Recall the 1860 Oxford Huxley–Wilberforce debate on evolution. Where, pray tell, is that debate taking place today in the field of agriculture? Nowhere, that’s where. Sadly, Wager and Vrain’s debate is the exception that proves the rule.

  2. Well written article in the Manitoban by Bailey Rankine. Bailey writes: “It’s important to mind the science on this issue and make GMO policy decisions based on the preponderance of evidence, not dogma or intuition. You might want to clarify what science Bailey. We don;t want our policy makers to use” tobacco science”.either. I believe that is a conflict of interest when the same companies who stand to profit by this chemical driven GMO technology conduct the studies and infiltrate medical journals. Example is the Seralini study that was retracted when a senior bio tech person was installed as an editor.

    • To clarify, the science I was referring to is that which is consistent, repeatable and utilizes methods modeled for environmentally relevant concentrations and exposures.
      I agree completely that “tobacco science” is not the science we want influencing policy; however, it is unjust to discount a study simply because of the sponsor.
      In response to the example of the Seralini study, there were many concerns regarding the study design and statistical analysis voiced by scientists from various communities including not-for-profits and NGOs. On the other hand, researchers have communicated that they are “ashamed by the extraordinary decision to retract the paper.” Both sides of the issue can be reviewed at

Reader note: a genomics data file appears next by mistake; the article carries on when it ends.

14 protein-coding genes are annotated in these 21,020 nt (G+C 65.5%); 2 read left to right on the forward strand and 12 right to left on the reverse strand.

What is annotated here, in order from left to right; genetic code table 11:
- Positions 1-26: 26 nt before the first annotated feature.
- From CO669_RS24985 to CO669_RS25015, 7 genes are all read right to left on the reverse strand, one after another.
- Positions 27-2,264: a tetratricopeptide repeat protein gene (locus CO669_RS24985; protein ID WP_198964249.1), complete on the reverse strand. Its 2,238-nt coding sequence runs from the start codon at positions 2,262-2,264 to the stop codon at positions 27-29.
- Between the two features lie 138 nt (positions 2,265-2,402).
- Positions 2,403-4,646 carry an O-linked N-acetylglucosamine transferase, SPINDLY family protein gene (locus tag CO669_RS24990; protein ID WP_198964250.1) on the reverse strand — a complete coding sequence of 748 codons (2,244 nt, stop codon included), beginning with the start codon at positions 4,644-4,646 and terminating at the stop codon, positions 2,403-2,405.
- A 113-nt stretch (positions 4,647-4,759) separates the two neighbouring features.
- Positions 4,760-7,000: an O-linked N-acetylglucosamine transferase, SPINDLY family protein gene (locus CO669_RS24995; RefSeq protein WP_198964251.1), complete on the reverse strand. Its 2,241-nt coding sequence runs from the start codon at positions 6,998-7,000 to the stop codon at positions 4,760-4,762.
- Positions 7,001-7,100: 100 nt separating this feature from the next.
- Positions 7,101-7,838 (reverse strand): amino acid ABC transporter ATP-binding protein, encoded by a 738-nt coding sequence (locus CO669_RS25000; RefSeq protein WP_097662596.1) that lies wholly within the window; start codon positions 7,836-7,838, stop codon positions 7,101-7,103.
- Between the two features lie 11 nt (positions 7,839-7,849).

• The truth | July 30, 2014 at 7:44 am |

        Science used to register a product should be independent of the industry period. If studies provided by the industry were under the same scrutiny as the Seralini study we would be starting all over again. The arrogance of those who push this products (Note: they will not allow labeling or countries to ban them) is a part of the problem….they don’t care about science as a whole they only care about control of a market. To do a study on a patented product is difficult and you can expect an incredible backlash from an industry that bullies anyone and anything in their way. People are getting sick and know it. The industry has repeatedly said that using antibiotic resistant genes is not an issue…what evidence do they have? But now they are looking to use other markers…why is that? Why is it we need markers in the first place? This science should still be in the lab and not on our dinner plates. It is failing around the world and has many issues around it. Tobacco was easier to prove and that took 40 years.

      • The Seralini paper was retracted because (aside from the political machinations) it was not a carcinogenicity study, but all the critics completely avoided to criticize the toxicology results (all the parameters measured weekly) that showed clear damage to liver and kidneys. To me that is the important part.